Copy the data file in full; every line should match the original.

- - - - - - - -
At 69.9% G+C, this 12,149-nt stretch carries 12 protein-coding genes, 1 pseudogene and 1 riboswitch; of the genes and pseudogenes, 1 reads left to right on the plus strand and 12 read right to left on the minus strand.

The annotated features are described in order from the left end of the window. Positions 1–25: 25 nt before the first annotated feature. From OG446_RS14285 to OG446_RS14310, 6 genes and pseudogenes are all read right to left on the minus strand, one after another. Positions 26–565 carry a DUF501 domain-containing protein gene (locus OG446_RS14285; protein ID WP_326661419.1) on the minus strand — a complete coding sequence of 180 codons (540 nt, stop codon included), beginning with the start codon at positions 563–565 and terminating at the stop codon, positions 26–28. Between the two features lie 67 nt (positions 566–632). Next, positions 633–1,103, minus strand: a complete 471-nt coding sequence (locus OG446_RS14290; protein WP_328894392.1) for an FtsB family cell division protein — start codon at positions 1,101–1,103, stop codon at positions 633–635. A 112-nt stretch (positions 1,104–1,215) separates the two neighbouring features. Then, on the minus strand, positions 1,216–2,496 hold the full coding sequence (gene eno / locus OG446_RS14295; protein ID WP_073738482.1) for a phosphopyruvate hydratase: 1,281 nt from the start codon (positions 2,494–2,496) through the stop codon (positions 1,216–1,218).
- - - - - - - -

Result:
At 69.9% G+C, this 12,149-nt stretch carries 12 protein-coding genes, 1 pseudogene and 1 riboswitch; of the genes and pseudogenes, 1 reads left to right on the plus strand and 12 read right to left on the minus strand.

The annotated features are described in order from the left end of the window. Positions 1–25: 25 nt before the first annotated feature. From OG446_RS14285 to OG446_RS14310, 6 genes and pseudogenes are all read right to left on the minus strand, one after another. Positions 26–565 carry a DUF501 domain-containing protein gene (locus OG446_RS14285; protein ID WP_326661419.1) on the minus strand — a complete coding sequence of 180 codons (540 nt, stop codon included), beginning with the start codon at positions 563–565 and terminating at the stop codon, positions 26–28. Between the two features lie 67 nt (positions 566–632). Next, positions 633–1,103, minus strand: a complete 471-nt coding sequence (locus OG446_RS14290; protein WP_328894392.1) for an FtsB family cell division protein — start codon at positions 1,101–1,103, stop codon at positions 633–635. A 112-nt stretch (positions 1,104–1,215) separates the two neighbouring features. Then, on the minus strand, positions 1,216–2,496 hold the full coding sequence (gene eno / locus OG446_RS14295; protein ID WP_073738482.1) for a phosphopyruvate hydratase: 1,281 nt from the start codon (positions 2,494–2,496) through the stop codon (positions 1,216–1,218).